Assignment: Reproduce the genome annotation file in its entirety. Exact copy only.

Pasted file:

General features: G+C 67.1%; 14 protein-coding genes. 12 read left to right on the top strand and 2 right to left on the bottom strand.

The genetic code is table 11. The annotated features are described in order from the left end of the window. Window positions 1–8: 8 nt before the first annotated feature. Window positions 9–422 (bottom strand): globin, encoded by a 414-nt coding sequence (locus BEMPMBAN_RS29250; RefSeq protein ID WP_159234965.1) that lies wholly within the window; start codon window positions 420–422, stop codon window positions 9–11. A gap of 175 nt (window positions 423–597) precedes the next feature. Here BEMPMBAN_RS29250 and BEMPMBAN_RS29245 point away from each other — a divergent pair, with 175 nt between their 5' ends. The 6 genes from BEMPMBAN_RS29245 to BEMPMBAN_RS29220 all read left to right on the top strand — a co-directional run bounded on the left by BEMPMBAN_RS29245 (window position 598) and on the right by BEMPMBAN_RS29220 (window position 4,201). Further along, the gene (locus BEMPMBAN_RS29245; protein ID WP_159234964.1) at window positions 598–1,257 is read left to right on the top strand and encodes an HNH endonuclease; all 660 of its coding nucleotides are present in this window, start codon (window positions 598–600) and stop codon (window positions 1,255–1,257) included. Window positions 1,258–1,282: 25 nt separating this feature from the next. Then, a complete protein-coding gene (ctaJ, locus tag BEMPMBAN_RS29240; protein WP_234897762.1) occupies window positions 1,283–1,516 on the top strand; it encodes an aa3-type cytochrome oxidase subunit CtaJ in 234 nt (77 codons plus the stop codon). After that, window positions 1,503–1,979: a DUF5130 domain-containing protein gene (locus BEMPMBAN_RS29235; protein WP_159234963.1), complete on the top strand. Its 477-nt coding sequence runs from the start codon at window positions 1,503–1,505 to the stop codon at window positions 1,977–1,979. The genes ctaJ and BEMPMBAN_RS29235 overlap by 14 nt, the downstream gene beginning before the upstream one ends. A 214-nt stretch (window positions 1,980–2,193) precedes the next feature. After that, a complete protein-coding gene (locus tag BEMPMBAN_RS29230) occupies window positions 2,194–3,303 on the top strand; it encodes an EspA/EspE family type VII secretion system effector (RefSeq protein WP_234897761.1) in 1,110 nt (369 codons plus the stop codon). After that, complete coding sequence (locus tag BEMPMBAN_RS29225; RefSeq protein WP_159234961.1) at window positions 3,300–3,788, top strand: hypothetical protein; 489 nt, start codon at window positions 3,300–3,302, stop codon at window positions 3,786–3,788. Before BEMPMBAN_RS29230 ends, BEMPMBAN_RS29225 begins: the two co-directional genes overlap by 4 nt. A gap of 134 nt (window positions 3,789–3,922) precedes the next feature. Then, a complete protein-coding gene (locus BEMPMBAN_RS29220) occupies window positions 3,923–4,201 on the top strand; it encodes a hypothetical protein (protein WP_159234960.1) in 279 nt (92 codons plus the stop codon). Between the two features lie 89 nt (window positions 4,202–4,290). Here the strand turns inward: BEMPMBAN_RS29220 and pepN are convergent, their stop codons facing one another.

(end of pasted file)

General features: G+C 67.1%; 14 protein-coding genes. 12 read left to right on the top strand and 2 right to left on the bottom strand.

The genetic code is table 11. The annotated features are described in order from the left end of the window. Window positions 1–8: 8 nt before the first annotated feature. Window positions 9–422 (bottom strand): globin, encoded by a 414-nt coding sequence (locus BEMPMBAN_RS29250; RefSeq protein ID WP_159234965.1) that lies wholly within the window; start codon window positions 420–422, stop codon window positions 9–11. A gap of 175 nt (window positions 423–597) precedes the next feature. Here BEMPMBAN_RS29250 and BEMPMBAN_RS29245 point away from each other — a divergent pair, with 175 nt between their 5' ends. The 6 genes from BEMPMBAN_RS29245 to BEMPMBAN_RS29220 all read left to right on the top strand — a co-directional run bounded on the left by BEMPMBAN_RS29245 (window position 598) and on the right by BEMPMBAN_RS29220 (window position 4,201). Further along, the gene (locus BEMPMBAN_RS29245; protein ID WP_159234964.1) at window positions 598–1,257 is read left to right on the top strand and encodes an HNH endonuclease; all 660 of its coding nucleotides are present in this window, start codon (window positions 598–600) and stop codon (window positions 1,255–1,257) included. Window positions 1,258–1,282: 25 nt separating this feature from the next. Then, a complete protein-coding gene (ctaJ, locus tag BEMPMBAN_RS29240; protein WP_234897762.1) occupies window positions 1,283–1,516 on the top strand; it encodes an aa3-type cytochrome oxidase subunit CtaJ in 234 nt (77 codons plus the stop codon). After that, window positions 1,503–1,979: a DUF5130 domain-containing protein gene (locus BEMPMBAN_RS29235; protein WP_159234963.1), complete on the top strand. Its 477-nt coding sequence runs from the start codon at window positions 1,503–1,505 to the stop codon at window positions 1,977–1,979. The genes ctaJ and BEMPMBAN_RS29235 overlap by 14 nt, the downstream gene beginning before the upstream one ends. A 214-nt stretch (window positions 1,980–2,193) precedes the next feature. After that, a complete protein-coding gene (locus tag BEMPMBAN_RS29230) occupies window positions 2,194–3,303 on the top strand; it encodes an EspA/EspE family type VII secretion system effector (RefSeq protein WP_234897761.1) in 1,110 nt (369 codons plus the stop codon). After that, complete coding sequence (locus tag BEMPMBAN_RS29225; RefSeq protein WP_159234961.1) at window positions 3,300–3,788, top strand: hypothetical protein; 489 nt, start codon at window positions 3,300–3,302, stop codon at window positions 3,786–3,788. Before BEMPMBAN_RS29230 ends, BEMPMBAN_RS29225 begins: the two co-directional genes overlap by 4 nt. A gap of 134 nt (window positions 3,789–3,922) precedes the next feature. Then, a complete protein-coding gene (locus BEMPMBAN_RS29220) occupies window positions 3,923–4,201 on the top strand; it encodes a hypothetical protein (protein WP_159234960.1) in 279 nt (92 codons plus the stop codon). Between the two features lie 89 nt (window positions 4,202–4,290). Here the strand turns inward: BEMPMBAN_RS29220 and pepN are convergent, their stop codons facing one another.